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Boston Wastewater Monitoring

The Boston Public Health Commission (BPHC) Wastewater Monitoring program monitors COVID-19, Flu, and RSV by measuring viruses in wastewater across the City of Boston.

Wastewater Viral Summary

Boston's Wastewater Monitoring Program

About the Program

Wastewater contains valuable public health information. People who are ill with COVID-19, the flu, or RSV can shed viruses into Boston’s sewer network when they use the bathroom. People with these illnesses may begin shedding viruses into the sewer before noticing any symptoms of the infection. By measuring the amount of certain viruses in wastewater, we can observe the level of these illnesses in each neighborhood over time. This information can provide additional context to other public health indicators for these diseases, which are presented on the BPHC Respiratory Illness Dashboard

BPHC partners with Biobot Analytics, a company based in Cambridge, MA, to measure the amount of SARS-CoV-2, RSV, and influenza A and B viruses in each wastewater sample. Biobot uses a polymerase chain reaction (PCR) test to measure the concentration of each of the viruses, and we report a -smoothed value to observe trends in these concentrations over time for each neighborhood.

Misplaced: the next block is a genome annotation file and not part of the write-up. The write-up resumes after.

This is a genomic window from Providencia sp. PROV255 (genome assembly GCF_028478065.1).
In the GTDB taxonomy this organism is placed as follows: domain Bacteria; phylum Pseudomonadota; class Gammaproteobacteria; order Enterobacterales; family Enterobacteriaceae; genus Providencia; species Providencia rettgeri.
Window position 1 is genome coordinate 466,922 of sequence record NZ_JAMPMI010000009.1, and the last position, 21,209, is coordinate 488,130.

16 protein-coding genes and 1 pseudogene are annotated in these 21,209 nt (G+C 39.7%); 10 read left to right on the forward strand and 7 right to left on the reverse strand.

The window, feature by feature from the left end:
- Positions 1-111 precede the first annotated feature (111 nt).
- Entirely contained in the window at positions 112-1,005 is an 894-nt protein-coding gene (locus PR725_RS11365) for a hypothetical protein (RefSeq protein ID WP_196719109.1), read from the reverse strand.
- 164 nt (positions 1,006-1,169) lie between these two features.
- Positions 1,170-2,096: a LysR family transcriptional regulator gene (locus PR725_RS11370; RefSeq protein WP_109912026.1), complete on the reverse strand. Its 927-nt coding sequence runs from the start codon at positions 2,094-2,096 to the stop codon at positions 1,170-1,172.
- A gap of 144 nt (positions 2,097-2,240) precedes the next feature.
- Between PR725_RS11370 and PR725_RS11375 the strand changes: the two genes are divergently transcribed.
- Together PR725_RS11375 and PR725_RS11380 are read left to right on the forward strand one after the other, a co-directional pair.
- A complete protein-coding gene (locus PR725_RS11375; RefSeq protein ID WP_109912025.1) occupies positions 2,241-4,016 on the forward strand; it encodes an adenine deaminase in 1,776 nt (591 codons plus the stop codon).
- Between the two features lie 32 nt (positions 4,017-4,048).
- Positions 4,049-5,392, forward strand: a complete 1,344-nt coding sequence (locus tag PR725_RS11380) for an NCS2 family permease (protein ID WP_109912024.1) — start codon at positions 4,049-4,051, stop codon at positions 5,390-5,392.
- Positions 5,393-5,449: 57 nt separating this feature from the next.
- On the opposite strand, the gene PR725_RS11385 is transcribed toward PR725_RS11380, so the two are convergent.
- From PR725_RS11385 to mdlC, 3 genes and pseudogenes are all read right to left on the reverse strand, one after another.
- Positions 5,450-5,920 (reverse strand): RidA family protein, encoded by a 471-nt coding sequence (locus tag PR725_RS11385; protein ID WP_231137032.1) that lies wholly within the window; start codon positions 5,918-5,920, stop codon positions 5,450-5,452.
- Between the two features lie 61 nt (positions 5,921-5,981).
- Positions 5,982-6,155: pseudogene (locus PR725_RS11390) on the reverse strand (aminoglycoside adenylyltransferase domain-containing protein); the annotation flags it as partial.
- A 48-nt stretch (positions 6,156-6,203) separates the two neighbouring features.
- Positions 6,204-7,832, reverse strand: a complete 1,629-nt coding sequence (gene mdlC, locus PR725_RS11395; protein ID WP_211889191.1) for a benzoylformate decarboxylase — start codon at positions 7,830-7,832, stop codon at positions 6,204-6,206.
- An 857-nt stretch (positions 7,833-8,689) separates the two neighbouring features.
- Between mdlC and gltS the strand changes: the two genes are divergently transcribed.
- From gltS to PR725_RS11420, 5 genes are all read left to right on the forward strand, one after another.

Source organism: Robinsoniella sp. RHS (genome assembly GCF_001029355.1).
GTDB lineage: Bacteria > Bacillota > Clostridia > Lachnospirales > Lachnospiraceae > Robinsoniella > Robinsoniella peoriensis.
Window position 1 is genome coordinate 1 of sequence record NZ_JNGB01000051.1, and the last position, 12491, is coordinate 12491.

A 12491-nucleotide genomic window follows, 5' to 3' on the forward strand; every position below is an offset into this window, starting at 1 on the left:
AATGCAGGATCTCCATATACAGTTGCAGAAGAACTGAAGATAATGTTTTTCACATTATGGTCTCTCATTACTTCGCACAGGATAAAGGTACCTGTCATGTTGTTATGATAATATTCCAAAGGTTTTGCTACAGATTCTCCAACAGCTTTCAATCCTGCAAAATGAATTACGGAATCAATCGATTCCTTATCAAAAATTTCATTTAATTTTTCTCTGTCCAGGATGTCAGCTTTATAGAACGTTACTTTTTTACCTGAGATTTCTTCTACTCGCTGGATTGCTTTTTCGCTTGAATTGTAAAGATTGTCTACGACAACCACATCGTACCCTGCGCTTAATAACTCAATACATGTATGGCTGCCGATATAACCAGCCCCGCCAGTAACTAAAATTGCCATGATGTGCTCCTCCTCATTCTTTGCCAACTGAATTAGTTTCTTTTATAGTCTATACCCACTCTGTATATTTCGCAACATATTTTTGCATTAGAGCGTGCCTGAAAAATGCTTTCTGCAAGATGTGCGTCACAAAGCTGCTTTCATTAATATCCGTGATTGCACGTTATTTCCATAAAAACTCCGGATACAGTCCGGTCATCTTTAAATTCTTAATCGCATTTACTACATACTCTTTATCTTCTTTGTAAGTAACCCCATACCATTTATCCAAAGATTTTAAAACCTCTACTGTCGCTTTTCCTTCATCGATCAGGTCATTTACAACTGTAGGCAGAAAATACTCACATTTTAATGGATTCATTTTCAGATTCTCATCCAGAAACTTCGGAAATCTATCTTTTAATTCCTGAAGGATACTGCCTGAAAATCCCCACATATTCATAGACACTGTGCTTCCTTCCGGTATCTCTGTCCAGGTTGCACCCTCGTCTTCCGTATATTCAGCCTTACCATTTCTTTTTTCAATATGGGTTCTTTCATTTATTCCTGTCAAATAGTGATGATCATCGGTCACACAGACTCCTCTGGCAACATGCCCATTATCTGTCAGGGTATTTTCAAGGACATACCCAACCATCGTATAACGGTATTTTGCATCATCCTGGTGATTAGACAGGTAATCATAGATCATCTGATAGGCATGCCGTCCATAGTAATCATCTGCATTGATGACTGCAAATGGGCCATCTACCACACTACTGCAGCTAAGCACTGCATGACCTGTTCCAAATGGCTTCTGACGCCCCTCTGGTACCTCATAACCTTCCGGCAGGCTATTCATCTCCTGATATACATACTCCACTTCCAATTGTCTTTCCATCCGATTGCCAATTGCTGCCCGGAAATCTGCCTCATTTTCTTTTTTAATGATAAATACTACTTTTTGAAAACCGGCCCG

By comparing the first year of SARS-CoV-2 wastewater data to COVID-19 cases and hospitalizations, BPHC determined thresholds that reflect different levels of risk of COVID-19 outcomes. Results are updated twice per week, and BPHC categorizes each result according to two factors: the wastewater risk level, which corresponds to the amount of infections in that neighborhood, and the wastewater trend, which indicates whether there is more or less virus in the wastewater compared to two weeks ago. 

BPHC also began testing for viruses that cause the flu and RSV in October 2023. BPHC is working on developing similar tools to assist in interpreting data for these viruses. 

For more information, please read the Frequently Asked Questions below, or email with questions. 

BPHC and the US CDC provide recommendations to prepare for and prevent COVID-19, the flu, and RSV. We have compiled these resources so they correspond with each of the wastewater risk levels. 

Find these resources here: Public Health Recommendations by Wastewater COVID-19 Level

To learn more about the statistical methods used to determine the wastewater levels and trends presented on this site, please read the Technical Document below. This document describes the methods for creating interpretable and actionable description of neighborhood-level COVID-19 wastewater levels and trends for routine reporting.

Read the document

Wastewater Program Reports

Wastewater Reports

Frequently Asked Questions (FAQs)